6 user 14 critic

Secrecy (2008)

Not Rated | | Documentary | 12 September 2008 (USA)
Secrecy is a movie starring Steven Aftergood, Thomas Blanton, and James Bruce. Amidst the American hunger for instantaneous news and up-to-date "facts," this unflinching film uncovers the vast, invisible world of government secrecy.



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2 nominations. See more awards »




Credited cast:
Steven Aftergood ... Himself - Government Secrecy Project, Federation of American Scientists
Thomas Blanton ... Himself
James Bruce ... Himself - Senior Executive Officer, CIA, 1981-2005
Steven Garfinkel ... Himself - Director, 1978-2001, U.S. Information Security Oversight Office
Barton Gellman ... Himself - Reporter, Special Projects, The Washington Post
Sig Hecker ... Himself - Director, 1986-1997, Los Alamos National Lab
Neal Katyal ... Himself
Mike Levin ... Himself - Chief, Information Policy, National Security Agency, 1947-1993
Judy Palya Loether ... Herself - Father, Al Palya died in 'Reynolds' crash
Melissa Boyle Mahle ... Herself
... Himself (archive footage)
Patricia Reynolds ... Herself - Widow of Robert Reynolds
Charles Swift ... Himself - Lt. Cmdr., U.S. Navy JAG Attorney for Plaintiff, Hamdan v. Rumsfeld
... Himself - Attorney for Plaintiff, El-Masri v. United States


Amidst the American hunger for instantaneous news and up-to-date "facts," this unflinching film uncovers the vast, invisible world of government secrecy.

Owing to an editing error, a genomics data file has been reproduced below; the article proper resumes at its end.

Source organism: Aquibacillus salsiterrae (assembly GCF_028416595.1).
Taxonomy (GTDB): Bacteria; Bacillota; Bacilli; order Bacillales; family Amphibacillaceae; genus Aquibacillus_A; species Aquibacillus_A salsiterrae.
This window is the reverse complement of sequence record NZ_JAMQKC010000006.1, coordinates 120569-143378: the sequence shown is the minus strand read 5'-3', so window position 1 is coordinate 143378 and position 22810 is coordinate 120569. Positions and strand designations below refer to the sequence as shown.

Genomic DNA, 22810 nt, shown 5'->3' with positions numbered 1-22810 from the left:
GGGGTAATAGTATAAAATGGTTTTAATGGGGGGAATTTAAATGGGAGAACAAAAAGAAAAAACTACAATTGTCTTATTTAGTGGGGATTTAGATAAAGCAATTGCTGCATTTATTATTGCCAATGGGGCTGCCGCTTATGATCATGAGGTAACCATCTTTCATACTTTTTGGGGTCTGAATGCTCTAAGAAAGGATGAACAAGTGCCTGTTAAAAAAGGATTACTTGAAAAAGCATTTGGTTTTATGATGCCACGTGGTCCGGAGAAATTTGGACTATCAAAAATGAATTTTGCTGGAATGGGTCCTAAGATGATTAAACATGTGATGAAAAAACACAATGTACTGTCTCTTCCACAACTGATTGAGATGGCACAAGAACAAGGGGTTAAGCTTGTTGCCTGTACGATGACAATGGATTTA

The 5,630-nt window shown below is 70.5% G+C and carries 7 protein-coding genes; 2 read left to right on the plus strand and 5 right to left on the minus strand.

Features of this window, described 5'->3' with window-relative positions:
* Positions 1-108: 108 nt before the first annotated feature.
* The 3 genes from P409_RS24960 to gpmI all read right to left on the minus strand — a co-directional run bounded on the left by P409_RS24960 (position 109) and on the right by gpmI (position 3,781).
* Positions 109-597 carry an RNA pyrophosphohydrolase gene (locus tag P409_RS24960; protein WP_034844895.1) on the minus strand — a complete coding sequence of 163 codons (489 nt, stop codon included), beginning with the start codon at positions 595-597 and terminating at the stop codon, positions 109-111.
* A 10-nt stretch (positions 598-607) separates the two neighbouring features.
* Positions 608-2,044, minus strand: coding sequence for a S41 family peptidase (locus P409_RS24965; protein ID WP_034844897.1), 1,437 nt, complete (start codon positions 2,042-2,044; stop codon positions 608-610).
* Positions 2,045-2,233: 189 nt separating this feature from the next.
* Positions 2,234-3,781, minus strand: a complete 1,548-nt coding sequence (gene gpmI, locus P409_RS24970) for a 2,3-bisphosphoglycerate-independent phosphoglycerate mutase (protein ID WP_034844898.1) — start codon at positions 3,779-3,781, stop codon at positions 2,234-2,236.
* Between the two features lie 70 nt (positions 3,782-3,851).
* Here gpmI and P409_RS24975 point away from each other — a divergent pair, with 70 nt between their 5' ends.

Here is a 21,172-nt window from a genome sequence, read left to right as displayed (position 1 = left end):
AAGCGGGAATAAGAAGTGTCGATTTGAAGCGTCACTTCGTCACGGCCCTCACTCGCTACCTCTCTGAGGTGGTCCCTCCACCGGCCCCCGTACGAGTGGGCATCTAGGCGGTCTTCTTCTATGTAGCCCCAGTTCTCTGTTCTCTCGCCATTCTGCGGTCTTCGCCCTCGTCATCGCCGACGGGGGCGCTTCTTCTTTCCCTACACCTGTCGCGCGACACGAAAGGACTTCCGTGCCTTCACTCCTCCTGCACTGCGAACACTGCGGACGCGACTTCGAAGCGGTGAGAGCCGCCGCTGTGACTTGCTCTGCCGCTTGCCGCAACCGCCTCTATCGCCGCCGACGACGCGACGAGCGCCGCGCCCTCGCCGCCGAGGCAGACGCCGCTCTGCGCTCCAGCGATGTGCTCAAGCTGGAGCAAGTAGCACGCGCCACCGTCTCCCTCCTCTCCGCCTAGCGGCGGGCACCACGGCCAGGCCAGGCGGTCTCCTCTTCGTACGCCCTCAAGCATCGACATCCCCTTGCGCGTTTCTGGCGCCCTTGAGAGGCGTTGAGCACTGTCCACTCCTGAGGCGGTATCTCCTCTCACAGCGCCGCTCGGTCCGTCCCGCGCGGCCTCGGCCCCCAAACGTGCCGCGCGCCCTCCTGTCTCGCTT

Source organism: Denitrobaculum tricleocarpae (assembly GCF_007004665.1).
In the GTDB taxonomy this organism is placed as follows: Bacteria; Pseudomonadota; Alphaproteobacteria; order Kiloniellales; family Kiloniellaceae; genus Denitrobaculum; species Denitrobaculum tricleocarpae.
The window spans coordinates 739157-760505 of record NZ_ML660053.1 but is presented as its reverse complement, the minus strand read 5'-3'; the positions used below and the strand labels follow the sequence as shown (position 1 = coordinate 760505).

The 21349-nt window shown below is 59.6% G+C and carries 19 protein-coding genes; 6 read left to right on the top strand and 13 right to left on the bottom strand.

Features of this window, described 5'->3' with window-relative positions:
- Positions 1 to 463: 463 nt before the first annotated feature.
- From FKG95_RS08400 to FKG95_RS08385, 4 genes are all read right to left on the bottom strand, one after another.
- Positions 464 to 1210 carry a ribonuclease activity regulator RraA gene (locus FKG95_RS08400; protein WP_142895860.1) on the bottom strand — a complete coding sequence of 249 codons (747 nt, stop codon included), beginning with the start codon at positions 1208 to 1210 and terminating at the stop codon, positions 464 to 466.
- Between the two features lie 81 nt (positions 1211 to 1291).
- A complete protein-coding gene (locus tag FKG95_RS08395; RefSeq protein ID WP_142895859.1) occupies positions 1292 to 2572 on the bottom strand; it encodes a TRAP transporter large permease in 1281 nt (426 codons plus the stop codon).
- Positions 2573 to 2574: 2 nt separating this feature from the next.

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Not Rated




Release Date:

12 September 2008 (USA)  »

Also Known As:

Confidencial  »

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User Reviews

Very Important Documentary that deserves a Wider Audience
9 March 2008 | by See all my reviews

Secrecy is an excellent political documentary that delves into the complex arena of secrecy in American government. It explores the fascinating history how and why secrecy policies developed through the Cold War and how they have now been adapted to the War on Terror. The film simultaneously explores the inter-related issues of keeping government secrets from the public and the less commented-upon problem of intra-governmental secrecy that prevented intelligence agencies from cooperating before 9/11. Unlike so many political films, this is a balanced presentation that brings in a variety experts with different and nuanced points of view. It doesn't dumb down its discussion to the lowest level of discourse. It explores the role of both the government and the media and their complex dance with each other. It is enjoyable and professional and reminds the viewer of the type of program put together by PBS's first rate series, Frontline. The film would be an excellent one to adapt for use in high school and college political science classrooms. It explores a complex and inherently difficult issue without being didactic or conspiratorial. At the same time, it manages to entertain. This film is recommended to everyone who wants to better understand their government.

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